May 1, 2017 BBS

Samtse has the highest head and neck cancers followed by Paro with the highest esophagus or food pipe cancer in the country. This is according to a finding of the country’s first cancer registry in the National Referral hospital.
Cancer registry is a systematic collection of data about cancer from across the country. It is an essential tool for gathering information about the causes and effects of different types of cancer. The establishment of a cancer registry has helped in research to improve cancer control programmes.
The data is collected from across the country and the detailed record is maintained at the National Referral Hospital. With more and better information through the data collected from the registry, health care providers can effectively treat and even prevent cancer.
“Cancer registry will show us the true burden of cancer in the country and then it will help us in our cancer control activities. So the cancer control activity means prevention of cancer, early diagnosis and treatment and palliative care. By looking at the data generated by the cancer registry, the policy makers and the government can decide where to put the money for cancer control,” said Dr. Ugyen Tshomo of National Referral Hospital.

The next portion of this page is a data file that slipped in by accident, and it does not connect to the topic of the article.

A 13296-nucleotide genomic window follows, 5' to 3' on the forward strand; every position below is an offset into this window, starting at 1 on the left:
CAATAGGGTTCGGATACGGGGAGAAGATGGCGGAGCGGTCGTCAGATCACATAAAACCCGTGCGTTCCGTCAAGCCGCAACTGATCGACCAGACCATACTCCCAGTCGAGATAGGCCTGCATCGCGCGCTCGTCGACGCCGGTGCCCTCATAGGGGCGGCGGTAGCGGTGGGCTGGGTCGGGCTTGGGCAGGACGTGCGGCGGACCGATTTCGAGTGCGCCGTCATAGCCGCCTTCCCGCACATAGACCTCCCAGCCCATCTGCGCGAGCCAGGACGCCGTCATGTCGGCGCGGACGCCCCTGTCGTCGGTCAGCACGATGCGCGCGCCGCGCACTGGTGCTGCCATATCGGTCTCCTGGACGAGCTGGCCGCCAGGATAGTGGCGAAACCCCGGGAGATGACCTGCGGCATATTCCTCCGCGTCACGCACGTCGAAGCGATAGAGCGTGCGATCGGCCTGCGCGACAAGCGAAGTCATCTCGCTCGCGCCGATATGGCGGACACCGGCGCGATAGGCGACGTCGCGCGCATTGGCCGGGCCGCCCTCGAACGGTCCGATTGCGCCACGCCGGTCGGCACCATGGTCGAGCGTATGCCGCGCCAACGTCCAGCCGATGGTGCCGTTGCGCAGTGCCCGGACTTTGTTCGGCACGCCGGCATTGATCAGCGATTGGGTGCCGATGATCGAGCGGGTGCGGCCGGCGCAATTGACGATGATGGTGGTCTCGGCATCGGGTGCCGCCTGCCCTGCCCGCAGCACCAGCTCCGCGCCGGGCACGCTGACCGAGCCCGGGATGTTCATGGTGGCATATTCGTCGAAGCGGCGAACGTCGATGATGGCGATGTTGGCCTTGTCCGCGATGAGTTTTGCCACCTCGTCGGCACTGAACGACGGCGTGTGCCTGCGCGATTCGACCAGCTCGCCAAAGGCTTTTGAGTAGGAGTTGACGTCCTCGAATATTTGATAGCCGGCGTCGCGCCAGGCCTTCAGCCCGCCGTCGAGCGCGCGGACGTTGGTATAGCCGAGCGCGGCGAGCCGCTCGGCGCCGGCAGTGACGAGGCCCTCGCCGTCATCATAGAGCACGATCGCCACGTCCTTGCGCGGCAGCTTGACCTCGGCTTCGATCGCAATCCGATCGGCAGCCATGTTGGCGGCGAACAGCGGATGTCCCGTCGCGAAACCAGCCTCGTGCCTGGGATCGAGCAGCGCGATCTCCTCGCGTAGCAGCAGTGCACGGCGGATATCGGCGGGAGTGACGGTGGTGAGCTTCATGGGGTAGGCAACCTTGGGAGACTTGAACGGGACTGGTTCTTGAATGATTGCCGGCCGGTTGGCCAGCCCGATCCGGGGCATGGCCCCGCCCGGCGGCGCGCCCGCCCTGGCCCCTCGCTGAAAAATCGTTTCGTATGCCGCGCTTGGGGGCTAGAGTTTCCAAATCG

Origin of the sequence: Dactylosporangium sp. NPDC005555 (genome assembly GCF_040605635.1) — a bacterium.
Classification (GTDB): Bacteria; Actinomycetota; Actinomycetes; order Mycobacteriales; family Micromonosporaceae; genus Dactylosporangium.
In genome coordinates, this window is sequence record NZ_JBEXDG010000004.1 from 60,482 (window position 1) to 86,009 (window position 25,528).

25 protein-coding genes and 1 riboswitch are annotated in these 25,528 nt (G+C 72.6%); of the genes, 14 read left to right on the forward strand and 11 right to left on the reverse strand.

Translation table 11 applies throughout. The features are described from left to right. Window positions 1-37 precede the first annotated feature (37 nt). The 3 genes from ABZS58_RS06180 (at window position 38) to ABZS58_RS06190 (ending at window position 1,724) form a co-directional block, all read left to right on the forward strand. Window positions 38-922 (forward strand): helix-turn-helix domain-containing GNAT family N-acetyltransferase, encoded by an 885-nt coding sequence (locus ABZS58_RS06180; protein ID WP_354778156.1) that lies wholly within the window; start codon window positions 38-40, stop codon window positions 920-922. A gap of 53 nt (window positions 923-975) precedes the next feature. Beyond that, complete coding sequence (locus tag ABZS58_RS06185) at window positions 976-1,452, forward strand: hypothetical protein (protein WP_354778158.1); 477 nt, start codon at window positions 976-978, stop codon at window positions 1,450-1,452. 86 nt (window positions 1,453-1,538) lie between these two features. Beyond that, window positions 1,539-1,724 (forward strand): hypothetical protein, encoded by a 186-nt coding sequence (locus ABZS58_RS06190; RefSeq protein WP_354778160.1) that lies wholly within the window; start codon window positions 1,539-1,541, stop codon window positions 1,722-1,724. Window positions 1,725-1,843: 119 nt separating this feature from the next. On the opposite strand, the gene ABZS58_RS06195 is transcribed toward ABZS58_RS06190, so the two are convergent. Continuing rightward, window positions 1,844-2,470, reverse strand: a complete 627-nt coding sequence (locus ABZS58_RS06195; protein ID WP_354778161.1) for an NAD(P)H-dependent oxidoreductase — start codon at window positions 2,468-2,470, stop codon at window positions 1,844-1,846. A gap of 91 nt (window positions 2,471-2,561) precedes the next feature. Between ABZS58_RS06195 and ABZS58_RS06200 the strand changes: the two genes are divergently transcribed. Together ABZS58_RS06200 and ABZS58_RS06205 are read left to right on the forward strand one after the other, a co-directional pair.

The findings from the cancer registry confirm the prevalence of the common cancers plaguing Bhutan. The first report on the findings of the registry will be published this year.
“So far from what we find, stomach cancer is still the number one cancer and I think the deaths are highest from that cancer. Number two is still cervical cancer. Then from the cancer registry we find that there are quite a lot of lung cancers and it is also causing lots of deaths. So here comes again cancer control. So we need to educate people on smoking and on using smoke-less stoves and then of course environmental pollution.”
By using the findings of the cancer registry, Bhutan Cancer Society will educate and create awareness in Samtse and Paro this week. The establishment of the cancer registry in the country is expected to improve better planning and care for cancer patients.
Sonam Pem, Thimphu